On Ipperwash anniversary, chiefs call on government to reflect on relations with Indigenous people

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On Ipperwash anniversary, chiefs call on government to reflect on relations with Indigenous people

Ontario’s First Nation chiefs are calling on the provincial government to reflect on its relationship with Indigenous people on 25th anniversary of the Ipperwash crisis.

Acting Ontario Regional Chief of the Chiefs of Ontario, Alvin Fiddler, said in a statement over the weekend that distrust between First Nations and authorities continues to exist as a result of unaddressed inequality that the crisis highlighted.

In particular, Fiddler says the government has not taken seriously the results of the Ipperwash Inquiry — an investigation that was started after protester Dudley George was shot and killed by an Ontario Provincial Police sniper on Sept. 6, 1995.

Read more:
25 years later: Remembering the Ipperwash Crisis and Dudley George

He also called upon non-Indigenous Canadians to learn about Indigenous history and to become educated on demonstrations such as the Ipperwash crisis.

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“We must know our own histories, our rights, and so must non-Indigenous people and government,” the statement reads.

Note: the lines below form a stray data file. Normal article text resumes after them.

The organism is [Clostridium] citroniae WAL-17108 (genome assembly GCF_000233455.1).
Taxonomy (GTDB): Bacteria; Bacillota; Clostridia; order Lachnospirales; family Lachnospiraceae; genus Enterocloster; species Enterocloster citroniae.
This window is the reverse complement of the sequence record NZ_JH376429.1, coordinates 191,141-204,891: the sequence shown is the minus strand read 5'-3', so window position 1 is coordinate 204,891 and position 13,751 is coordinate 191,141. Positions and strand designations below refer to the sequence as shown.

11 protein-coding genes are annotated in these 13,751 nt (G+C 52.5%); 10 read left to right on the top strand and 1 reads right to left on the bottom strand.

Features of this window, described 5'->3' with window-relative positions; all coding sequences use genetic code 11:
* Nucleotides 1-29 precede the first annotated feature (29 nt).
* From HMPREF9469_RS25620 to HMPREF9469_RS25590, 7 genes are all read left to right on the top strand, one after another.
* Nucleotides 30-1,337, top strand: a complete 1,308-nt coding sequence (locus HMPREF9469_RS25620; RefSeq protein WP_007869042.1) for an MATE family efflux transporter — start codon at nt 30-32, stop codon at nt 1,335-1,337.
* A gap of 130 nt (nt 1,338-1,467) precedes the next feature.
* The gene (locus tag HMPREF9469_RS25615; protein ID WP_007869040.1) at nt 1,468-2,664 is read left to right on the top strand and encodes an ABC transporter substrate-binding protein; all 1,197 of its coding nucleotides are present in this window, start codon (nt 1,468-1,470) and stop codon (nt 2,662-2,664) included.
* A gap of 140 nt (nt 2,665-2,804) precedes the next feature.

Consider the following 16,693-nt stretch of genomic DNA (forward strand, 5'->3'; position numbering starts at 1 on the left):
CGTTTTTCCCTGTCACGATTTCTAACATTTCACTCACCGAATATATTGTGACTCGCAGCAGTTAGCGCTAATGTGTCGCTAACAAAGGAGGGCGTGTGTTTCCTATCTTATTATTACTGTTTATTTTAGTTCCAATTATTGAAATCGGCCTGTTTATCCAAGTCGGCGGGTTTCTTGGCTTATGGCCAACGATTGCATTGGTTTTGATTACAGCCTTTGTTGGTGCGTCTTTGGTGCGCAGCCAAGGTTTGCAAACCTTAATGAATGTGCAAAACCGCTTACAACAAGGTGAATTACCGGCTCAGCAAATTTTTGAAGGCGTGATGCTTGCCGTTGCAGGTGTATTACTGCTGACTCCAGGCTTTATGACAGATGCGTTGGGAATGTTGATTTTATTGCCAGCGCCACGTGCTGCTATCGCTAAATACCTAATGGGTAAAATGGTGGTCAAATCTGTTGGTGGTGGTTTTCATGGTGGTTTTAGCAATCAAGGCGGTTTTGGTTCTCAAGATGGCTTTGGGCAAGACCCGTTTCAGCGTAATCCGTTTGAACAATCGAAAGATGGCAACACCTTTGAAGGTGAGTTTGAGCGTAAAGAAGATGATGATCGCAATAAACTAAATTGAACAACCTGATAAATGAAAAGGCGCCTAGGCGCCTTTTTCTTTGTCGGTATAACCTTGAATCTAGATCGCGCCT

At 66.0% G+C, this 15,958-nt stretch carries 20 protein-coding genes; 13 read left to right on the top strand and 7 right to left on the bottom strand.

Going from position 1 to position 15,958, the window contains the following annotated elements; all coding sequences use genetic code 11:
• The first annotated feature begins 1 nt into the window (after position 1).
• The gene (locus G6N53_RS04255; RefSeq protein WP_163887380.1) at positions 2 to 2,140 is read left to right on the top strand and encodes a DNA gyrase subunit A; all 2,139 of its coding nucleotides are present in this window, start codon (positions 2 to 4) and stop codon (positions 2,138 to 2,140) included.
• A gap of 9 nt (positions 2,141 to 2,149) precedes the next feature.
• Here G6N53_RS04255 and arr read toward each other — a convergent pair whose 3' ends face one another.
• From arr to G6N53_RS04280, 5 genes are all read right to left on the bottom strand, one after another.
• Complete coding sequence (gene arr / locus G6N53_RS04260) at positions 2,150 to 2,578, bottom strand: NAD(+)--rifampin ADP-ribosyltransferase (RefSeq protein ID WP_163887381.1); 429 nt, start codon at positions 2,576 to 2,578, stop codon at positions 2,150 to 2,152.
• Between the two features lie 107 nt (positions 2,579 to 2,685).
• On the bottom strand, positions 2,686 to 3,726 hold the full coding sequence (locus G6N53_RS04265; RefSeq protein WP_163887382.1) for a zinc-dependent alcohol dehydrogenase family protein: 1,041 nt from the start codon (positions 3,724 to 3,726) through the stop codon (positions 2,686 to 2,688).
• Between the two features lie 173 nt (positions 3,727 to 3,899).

“It is difficult to respect what you cannot understand, and it is only through strong relationships, a willingness to learn, and education that we all may truly understand one another.”

The crisis began on Labour Day — Sept. 4, 1995 — after members of the Chippewas Kettle and Stoney Point First Nation occupied Ipperwash Provincial Park in protest of nearby reserve land that was seized by the Canadian government during the Second World War to create a military base.

READ MORE: Federal government, Ontario First Nation sign $95M settlement over Camp Ipperwash

For two days, protesters and police faced off as authorities attempted to remove the occupiers from the park.

During a confrontation on the final day, members of the OPP’s tactical response unit opened fire on a group of protesters as they attempted to leave the park, killing George in the process.

Sgt. Ken Deane, one of the officers in charge of the sniper team, would later be found guilty of criminal negligence involving death.

Deane did not serve any time in prison, and died in a car accident just weeks before he was set to testify at the Ipperwash Inquiry in 2006.

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The inquiry revealed a number of major concerns in how the police response was handled, and the judge ultimately found that Ontario Premier Mike Harris and the federal government were responsible for George’s death.










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In response to Fiddler’s call for action, Greg Rickford, Ontario’s current Minister of Indigenous affairs, said that the provincial government continues to build upon the recommendations laid out by the Ipperwash Inquiry.

“The Ipperwash Inquiry resulted in a number of recommendations that helped redefine Ontario’s relationship with Indigenous communities,” Rickford said in a statement Saturday.

“Our government is committed to listening to the perspectives of Indigenous peoples and to expanding social and economic opportunities and improving the quality of life for all First Nation, Inuit and Metis people living in Ontario.”




© 2020 The Canadian Press